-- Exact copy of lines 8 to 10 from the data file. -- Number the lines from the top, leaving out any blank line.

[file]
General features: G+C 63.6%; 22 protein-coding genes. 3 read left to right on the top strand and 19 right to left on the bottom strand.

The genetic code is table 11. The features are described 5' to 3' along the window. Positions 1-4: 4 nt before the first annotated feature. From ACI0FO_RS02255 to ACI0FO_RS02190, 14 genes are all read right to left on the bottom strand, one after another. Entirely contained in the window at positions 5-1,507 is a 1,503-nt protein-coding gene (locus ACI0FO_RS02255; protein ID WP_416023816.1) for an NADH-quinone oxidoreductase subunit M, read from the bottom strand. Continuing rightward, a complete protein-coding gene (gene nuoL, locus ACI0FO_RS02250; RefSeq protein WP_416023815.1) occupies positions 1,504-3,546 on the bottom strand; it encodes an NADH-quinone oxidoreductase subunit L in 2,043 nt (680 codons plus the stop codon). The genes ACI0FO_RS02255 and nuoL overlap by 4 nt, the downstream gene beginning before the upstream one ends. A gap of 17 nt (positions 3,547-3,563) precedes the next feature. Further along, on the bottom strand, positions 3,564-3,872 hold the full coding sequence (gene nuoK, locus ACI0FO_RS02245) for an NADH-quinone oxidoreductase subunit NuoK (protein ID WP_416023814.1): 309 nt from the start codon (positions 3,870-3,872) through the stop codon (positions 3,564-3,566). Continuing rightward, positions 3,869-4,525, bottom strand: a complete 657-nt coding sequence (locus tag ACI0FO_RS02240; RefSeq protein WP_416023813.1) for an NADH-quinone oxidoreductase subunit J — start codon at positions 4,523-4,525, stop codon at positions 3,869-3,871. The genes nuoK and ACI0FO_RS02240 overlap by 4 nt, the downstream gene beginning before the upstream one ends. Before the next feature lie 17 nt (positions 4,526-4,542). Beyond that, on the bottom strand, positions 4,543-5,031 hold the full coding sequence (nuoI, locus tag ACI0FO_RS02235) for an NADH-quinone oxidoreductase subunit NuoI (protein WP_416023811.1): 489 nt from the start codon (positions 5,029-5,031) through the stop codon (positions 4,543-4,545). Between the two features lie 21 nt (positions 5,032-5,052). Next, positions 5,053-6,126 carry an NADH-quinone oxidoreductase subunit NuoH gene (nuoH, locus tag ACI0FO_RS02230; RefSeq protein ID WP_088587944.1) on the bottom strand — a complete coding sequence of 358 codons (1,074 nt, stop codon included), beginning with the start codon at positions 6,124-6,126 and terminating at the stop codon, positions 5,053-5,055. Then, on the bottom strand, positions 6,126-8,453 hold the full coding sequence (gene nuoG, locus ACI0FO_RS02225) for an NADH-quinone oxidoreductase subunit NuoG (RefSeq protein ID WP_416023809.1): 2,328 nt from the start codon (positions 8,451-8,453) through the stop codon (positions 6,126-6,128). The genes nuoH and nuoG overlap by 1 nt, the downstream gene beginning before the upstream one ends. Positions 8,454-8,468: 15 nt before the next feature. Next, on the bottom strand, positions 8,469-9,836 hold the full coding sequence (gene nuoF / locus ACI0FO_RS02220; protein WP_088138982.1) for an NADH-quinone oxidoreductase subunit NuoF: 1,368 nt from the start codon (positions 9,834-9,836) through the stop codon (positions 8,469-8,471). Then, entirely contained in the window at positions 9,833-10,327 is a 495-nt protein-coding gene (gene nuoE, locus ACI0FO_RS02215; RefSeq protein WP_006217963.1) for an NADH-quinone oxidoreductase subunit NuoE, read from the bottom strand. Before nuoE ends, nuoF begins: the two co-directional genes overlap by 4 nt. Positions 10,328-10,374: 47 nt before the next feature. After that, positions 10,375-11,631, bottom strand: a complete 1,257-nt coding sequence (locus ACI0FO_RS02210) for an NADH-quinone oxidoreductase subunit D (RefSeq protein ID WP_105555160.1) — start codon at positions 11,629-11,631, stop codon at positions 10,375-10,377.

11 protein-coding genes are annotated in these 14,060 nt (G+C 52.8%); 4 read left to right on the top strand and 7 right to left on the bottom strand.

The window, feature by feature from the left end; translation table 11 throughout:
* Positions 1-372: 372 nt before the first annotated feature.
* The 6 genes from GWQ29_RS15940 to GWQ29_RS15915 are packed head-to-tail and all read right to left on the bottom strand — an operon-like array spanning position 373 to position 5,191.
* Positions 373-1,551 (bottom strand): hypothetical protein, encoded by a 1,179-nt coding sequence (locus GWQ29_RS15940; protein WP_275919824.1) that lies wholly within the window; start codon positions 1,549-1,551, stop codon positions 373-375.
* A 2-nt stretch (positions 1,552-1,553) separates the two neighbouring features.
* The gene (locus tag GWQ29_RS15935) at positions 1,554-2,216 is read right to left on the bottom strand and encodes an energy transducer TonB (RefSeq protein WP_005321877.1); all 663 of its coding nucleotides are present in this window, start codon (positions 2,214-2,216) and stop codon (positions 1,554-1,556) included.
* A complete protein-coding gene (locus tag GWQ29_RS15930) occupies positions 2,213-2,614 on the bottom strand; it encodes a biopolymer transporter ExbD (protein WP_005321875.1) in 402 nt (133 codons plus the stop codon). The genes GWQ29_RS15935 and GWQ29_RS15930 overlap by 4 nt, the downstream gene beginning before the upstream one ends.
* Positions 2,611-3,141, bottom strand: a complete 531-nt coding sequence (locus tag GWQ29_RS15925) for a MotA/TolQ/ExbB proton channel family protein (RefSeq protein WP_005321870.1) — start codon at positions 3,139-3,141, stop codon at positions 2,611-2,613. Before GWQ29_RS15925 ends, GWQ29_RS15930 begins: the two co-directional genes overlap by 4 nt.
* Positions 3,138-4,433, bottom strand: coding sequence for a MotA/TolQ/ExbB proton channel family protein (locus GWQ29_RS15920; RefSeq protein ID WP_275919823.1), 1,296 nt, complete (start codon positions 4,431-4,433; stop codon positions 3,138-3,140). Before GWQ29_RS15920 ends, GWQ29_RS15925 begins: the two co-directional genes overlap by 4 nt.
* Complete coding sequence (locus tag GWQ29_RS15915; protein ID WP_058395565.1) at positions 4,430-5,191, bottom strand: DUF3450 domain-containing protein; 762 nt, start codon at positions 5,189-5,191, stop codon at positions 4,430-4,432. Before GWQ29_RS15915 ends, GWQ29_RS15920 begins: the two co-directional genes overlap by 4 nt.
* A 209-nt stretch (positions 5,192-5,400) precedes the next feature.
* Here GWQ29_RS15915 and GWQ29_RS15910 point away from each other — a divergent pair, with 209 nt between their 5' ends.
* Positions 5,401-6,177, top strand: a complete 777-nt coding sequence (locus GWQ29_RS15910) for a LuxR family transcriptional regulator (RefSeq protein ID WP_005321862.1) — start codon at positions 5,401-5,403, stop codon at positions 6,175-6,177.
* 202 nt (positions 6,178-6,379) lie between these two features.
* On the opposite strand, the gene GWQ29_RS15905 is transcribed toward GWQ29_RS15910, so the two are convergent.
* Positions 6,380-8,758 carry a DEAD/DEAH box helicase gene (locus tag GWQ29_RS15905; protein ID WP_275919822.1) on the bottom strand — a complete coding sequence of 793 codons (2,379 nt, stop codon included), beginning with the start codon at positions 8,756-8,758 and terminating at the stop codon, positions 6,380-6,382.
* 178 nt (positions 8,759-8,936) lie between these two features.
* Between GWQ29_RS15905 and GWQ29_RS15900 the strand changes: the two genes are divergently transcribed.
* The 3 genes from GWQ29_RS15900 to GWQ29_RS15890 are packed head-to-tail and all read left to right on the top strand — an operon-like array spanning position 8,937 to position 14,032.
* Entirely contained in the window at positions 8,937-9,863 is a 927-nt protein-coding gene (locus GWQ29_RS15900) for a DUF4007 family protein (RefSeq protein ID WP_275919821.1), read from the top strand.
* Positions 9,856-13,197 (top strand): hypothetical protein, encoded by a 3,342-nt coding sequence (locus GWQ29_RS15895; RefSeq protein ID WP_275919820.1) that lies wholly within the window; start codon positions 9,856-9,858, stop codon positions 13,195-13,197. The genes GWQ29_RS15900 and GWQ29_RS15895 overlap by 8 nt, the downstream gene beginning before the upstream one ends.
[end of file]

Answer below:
* A 2-nt stretch (positions 1,552-1,553) separates the two neighbouring features.
* The gene (locus tag GWQ29_RS15935) at positions 1,554-2,216 is read right to left on the bottom strand and encodes an energy transducer TonB (RefSeq protein WP_005321877.1); all 663 of its coding nucleotides are present in this window, start codon (positions 2,214-2,216) and stop codon (positions 1,554-1,556) included.
* A complete protein-coding gene (locus tag GWQ29_RS15930) occupies positions 2,213-2,614 on the bottom strand; it encodes a biopolymer transporter ExbD (protein WP_005321875.1) in 402 nt (133 codons plus the stop codon). The genes GWQ29_RS15935 and GWQ29_RS15930 overlap by 4 nt, the downstream gene beginning before the upstream one ends.